Schools Rugby: ‘Tis the Season fast approaching

The letter I wish parents would receive from their kid’s rugby coach this rugby season…

Dear Parents,

As a rugby coach, I understand you may have concerns about your child’s safety on the field this coming season.

Rugby is a high-contact sport. And yes, there is a risk of injury to players, especially to the head, face, and body – even at training.

I want to assure you that the safety of your child is our top priority.

We take every precaution to ensure that our players are protected from injury on the field, through the use of preventative measures: protective equipment and comprehensive training in correct technique.

Accordingly, expect your precious little darling to be exhausted by week’s end as we conduct daily drills as part of our comprehensive training regime.

We follow the philosophy that consistent drills sessions instil proper technique for the purposes of injury prevention while also having the added benefit of increasing dopamine and serotonin levels and therefore increasing the kid’s enjoyment!

Accordingly, just like our compulsory skills sessions, protective equipment is not ‘optional’. We expect our players to wear the following:

  • Mouthguards – they are worn to protect the teeth, gums, lips, and tongue from injury during collisions or falls (yes we know, these can be a choking hazard if a player gets knocked out, but they are also easy to remove!)
  • Headgear – to help protect the head from impacts and reduce the risk of lacerations or other types of head trauma. (any reduction of risk is good right?)
  • Shoulder pads – to protect the shoulders, upper body, and torso from impacts during tackles or collisions.
  • Football boots – provide traction on the field, reducing the risk of slips and falls.

While some may argue that protective equipment is unnecessary or that it may even increase the risk of injury, we firmly believe that the benefits of protective equipment on our player’s face, mouth, head, sternum and feet far outweigh any potential risks.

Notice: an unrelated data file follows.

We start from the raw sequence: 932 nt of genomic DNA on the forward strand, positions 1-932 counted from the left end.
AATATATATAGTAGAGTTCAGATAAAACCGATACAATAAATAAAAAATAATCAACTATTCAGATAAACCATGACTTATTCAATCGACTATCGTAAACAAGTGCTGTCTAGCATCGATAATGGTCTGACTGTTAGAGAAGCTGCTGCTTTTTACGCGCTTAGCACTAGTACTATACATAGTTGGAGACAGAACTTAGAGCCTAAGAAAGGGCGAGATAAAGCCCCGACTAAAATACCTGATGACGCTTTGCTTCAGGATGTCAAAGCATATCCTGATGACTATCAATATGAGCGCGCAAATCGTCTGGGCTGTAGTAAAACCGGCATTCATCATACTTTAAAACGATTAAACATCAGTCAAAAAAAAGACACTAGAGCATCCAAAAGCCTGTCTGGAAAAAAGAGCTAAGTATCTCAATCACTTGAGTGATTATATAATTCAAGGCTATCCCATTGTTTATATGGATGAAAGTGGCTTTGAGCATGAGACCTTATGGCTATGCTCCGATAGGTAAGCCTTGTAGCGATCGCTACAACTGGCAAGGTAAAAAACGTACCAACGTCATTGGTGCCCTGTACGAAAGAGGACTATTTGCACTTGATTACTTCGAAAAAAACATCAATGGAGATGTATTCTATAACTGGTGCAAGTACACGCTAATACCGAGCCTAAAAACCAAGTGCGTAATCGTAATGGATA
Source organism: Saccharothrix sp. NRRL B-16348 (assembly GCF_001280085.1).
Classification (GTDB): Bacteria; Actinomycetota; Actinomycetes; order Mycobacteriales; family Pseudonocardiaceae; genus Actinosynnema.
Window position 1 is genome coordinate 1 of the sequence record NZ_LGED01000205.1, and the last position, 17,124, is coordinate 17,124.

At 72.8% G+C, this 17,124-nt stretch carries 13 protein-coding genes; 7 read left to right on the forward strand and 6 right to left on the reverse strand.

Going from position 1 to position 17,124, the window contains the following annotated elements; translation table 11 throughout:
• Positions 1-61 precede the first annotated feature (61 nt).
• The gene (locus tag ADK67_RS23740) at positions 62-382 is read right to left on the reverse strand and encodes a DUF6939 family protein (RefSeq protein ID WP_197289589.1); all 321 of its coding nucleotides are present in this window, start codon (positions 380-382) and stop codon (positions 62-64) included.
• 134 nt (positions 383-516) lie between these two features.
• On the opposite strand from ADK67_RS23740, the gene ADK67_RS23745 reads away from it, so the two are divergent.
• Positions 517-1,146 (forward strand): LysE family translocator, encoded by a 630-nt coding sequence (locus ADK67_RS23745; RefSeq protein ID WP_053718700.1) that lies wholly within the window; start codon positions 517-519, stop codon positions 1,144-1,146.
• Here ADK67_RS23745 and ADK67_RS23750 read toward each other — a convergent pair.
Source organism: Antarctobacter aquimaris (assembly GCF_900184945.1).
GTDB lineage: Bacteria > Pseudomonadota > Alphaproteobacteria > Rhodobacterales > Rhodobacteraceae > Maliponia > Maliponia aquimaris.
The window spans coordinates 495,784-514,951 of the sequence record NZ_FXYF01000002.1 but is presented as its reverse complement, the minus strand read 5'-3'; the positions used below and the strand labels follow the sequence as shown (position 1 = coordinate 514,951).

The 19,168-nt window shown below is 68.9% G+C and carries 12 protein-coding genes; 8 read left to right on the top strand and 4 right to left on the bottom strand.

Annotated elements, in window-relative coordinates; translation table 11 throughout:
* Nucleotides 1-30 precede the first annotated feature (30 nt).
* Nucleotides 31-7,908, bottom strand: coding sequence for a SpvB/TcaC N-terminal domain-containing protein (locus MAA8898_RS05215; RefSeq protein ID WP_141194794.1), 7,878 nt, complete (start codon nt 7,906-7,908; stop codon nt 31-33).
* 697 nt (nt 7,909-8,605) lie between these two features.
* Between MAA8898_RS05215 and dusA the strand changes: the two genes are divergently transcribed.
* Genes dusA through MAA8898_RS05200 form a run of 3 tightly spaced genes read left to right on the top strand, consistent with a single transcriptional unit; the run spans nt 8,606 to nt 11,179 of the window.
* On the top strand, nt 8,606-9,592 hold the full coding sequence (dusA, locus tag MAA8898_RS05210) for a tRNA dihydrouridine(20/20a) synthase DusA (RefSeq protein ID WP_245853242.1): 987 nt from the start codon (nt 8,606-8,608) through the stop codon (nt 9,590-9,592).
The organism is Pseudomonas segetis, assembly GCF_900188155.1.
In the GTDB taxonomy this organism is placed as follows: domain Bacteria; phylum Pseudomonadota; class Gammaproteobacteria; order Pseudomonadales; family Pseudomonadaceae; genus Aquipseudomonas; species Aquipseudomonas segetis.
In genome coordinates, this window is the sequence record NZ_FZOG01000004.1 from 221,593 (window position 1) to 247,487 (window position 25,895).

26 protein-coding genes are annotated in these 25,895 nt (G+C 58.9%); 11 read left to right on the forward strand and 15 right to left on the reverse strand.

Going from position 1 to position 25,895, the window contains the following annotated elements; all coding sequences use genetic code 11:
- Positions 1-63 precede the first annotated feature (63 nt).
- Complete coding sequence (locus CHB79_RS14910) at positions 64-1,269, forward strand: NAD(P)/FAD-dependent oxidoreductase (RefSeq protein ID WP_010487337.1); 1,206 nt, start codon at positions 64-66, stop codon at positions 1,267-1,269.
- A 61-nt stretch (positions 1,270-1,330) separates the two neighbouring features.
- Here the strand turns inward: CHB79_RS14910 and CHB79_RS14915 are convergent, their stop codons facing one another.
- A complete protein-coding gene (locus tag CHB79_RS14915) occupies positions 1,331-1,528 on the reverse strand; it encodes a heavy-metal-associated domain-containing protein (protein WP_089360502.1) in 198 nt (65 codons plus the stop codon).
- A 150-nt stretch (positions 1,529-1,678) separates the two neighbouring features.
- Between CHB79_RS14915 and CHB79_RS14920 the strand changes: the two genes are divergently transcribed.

To be frank, we don’t buy into the ‘they do more damage than good’ debate because we’ve played rugby barefoot (little rocks between your tootsies hurt!).

We’ve seen first hand the reduction of abrasions post match in amateurs and pros alike – so the days of ‘Ruck back’ are no longer a badge of honour.

We’ve also sat by hospital beds of players with ‘just a concussion’ for days as they ask the same four questions over again, and the long term memories impacted years on.

We’ve seen the ‘war wounds’ from cauliflower ears to neurological conditions developed by former pro rugby players and we know the proper protection when made for purpose and made to fit – helps keep our players – your kids – safe.

Protective sports equipment is designed to help reduce the risk of injury and improve player safety on the field.

At the risk of repeating myself, properly fitted equipment, combined with comprehensive training and injury prevention and management, can help reduce the risk of injury and improve overall player safety.

So I urge you not to be drawn into the old school macho warrior debate about wear protection versus don’t wear protection.

That’s a debate largely sprouted by those who ‘back in the day’ had their rugby ‘career’ cut short by a knee, foot, ankle, shoulder or back injury; or a former pro footballer who didn’t gear up (or more likely can’t remember gearing up).

Instead, I encourage you to focus on the safety and well-being of your child now, and support our efforts to provide a safe and enjoyable environment for all players to the best of our ability.

Thank you for entrusting us with the care of your child. We take that responsibility seriously and will continue to do everything we can to ensure everyone’s safety and well-being so they can take the field and any bumps and scrapes that come their way.

Yours in Rugby Always,

Matt Star (aka Me)

Rugby coach of the Year 2023

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